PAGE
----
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So it’s Doom’s Day: Figma is no longer free. But there are some new Figma features to make up for the Figma paid model.
The announcements were made at an online event called #config21, which took place on April 21, 2021, the day Figma almost definitely abandons the free model.
First, a clarification: Figma still has a free version. The difference is that it now has restrictions that mean it can realistically only be used for free by hobbyists and students.
For the vast majority of cases where Figma is used professionally, it is almost inevitable to use the paid version.
As we said in the original article announcing this new feature, no meal is free forever.
New Figma features on Figma paid version
Fortunately, the introduction of Figma’s new paid model brings with it some very good news. As we will see, they are closely related to the change in modality of Figma, which stops being a tool for freelancers and individual designers to finally become a tool for UX teams (which it was, just free). In other words: not a big deal for any design agency
Among the news announced today in the #config21 event we can mention
This new tool is a kind of whiteboard for collaborative work. In a way, more or less the same as InVision Mood Boards, except that in the case of Figma they are more interactive and with a more playful spirit that includes a set of icons and emojis that we can use to interact with the prototype.
Although FigJam is not paid per se (or at least does not appear to be), it is part of Figma’s new scheme with its paid model. Of course, if you need to interact with a team, that requires there to be a team with at least 2 members. And that was free, but as of today, you have to pay for it.
Another of the new features is the multiplayer mode (no, it’s not a game), which allows you to make presentations with a large number of people, for example in large teams or presentations. At the moment the limit is 500 (from 50 before), but there are plans to increase it to 1000.
Maybe not a great feature for most people. But for some, it could be pretty handy and cool.
Branches are controlled environments—like sandboxes—where you can make changes to styles, components, and other aspects of a file or library.
When you’re satisfied with your changes, you can review and merge your branch with the main file. You’ll have the option to resolve any conflicts before applying changes from your branch to the main file.https://help.figma.com/hc/en-us/articles/1500007030341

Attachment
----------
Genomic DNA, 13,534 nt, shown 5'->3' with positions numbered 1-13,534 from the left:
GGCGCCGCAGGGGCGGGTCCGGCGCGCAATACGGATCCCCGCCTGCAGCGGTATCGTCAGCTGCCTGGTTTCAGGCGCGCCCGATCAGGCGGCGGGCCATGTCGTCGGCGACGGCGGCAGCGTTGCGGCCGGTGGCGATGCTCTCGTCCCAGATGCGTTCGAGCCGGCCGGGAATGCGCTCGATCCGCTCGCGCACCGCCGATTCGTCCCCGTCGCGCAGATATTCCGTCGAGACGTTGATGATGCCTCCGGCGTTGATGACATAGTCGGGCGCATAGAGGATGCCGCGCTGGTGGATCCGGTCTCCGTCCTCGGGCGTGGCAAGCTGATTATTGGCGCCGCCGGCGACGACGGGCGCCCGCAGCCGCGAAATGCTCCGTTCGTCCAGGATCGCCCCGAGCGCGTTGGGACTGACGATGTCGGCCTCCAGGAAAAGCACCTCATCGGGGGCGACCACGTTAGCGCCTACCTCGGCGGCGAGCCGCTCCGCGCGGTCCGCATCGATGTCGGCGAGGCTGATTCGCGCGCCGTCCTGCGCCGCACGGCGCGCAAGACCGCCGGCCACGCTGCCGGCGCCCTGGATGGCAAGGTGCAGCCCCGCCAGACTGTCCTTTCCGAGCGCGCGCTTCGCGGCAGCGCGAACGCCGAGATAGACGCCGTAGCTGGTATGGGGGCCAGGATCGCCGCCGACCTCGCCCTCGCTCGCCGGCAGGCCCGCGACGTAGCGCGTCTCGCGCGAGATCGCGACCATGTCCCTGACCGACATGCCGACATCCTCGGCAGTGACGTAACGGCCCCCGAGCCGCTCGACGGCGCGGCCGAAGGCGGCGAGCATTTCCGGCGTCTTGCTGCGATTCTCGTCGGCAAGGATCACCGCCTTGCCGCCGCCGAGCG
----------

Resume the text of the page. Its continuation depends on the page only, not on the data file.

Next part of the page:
Finally! Branching is a feature of Figma that is obviously associated with the paid model (which they call “for organizations”). But this feature is awesome. It’s basically a Github for design, where designers can play with different designs and ideas and eventually merge the proposals. Simply fantastic.
Note: They don’t decide if it’s Branching or Branches, they name it differently in different pages. They even used both words interchangeably during the event, so I assume the feature doesn’t have a definitive name, but it’s a concept
Figma mobile app
Another one of the new Figma features is the mobile app. It is in limited beta and is only available for iOS.
It’s honestly nothing special and will likely disappoint those expecting more than prototype mirroring.
Personally, I would have expected something more complete and finished, as well as multiplatform (which has always been Figma’s “workhorse”). But hey, I don’t run Figma’s marketing team.
You can learn more anout the Figma mobile app and even take part on the Beta version here
This is another new feature for Figma’s paid model. However, it’s not available yet, it was just announced that it will be available in the near future.
Basically, this new feature will allow designers to communicate with other members of our organization with audio messages. This can be interesting as it avoids the use of other additional software like Zoom or Meet.
Although it’s part of the announcements, we haven’t seen any real changes, just a vague promise that it will be easier to share work, including new ones from FigJam.
This feature is still available in both Figma Free and Figma Paid.
And what about Figma Free version?
Exception made of Community, it seems Figma free users have no much to cheer about. The new features are oriented to teams. Thus, even if the feature is avaiblable, it will make no sense to use it by individuals.
However, the free plan is still very good. See what you can get with Figma free version:
- Unlimited files and drafts
- Unlimited viewers and commenters
- Unlimited editors on 3 team files
- 1 team project
- 30-day version history
- Unlimited cloud storage
Wanna use Figma Professional Version for free?
Want to use the Pro version for free? Worry not!
If you’re a student or educator, you can get Figma Pro for free, therefore you’ll have access to the following features (on top of the previously mentioned new Figma features)
- Unlimited projects
- Unlimited version history
- Custom file/user permissions
- Invite-only private projects
- Shareable team libraries
There are some conditions, so make sure to read the full info
Our opinion on the new Figma announcements
Figma is amazing and the new features make it even better. It may be disappointing to some that you have to pay for what was free until yesterday, but that’s the way it is.
As for the new Figma features, I think Branching is by far the best and most necessary, and that alone makes it worth it.
The FigJam tool looks really cool, and we really love the user interface (which is no small thing in UI design software!).
In short, we think Figma will probably lose some of its user base, which was to be expected. But those who want to choose just one tool among the many available and go for Figma will surely enjoy the new features.
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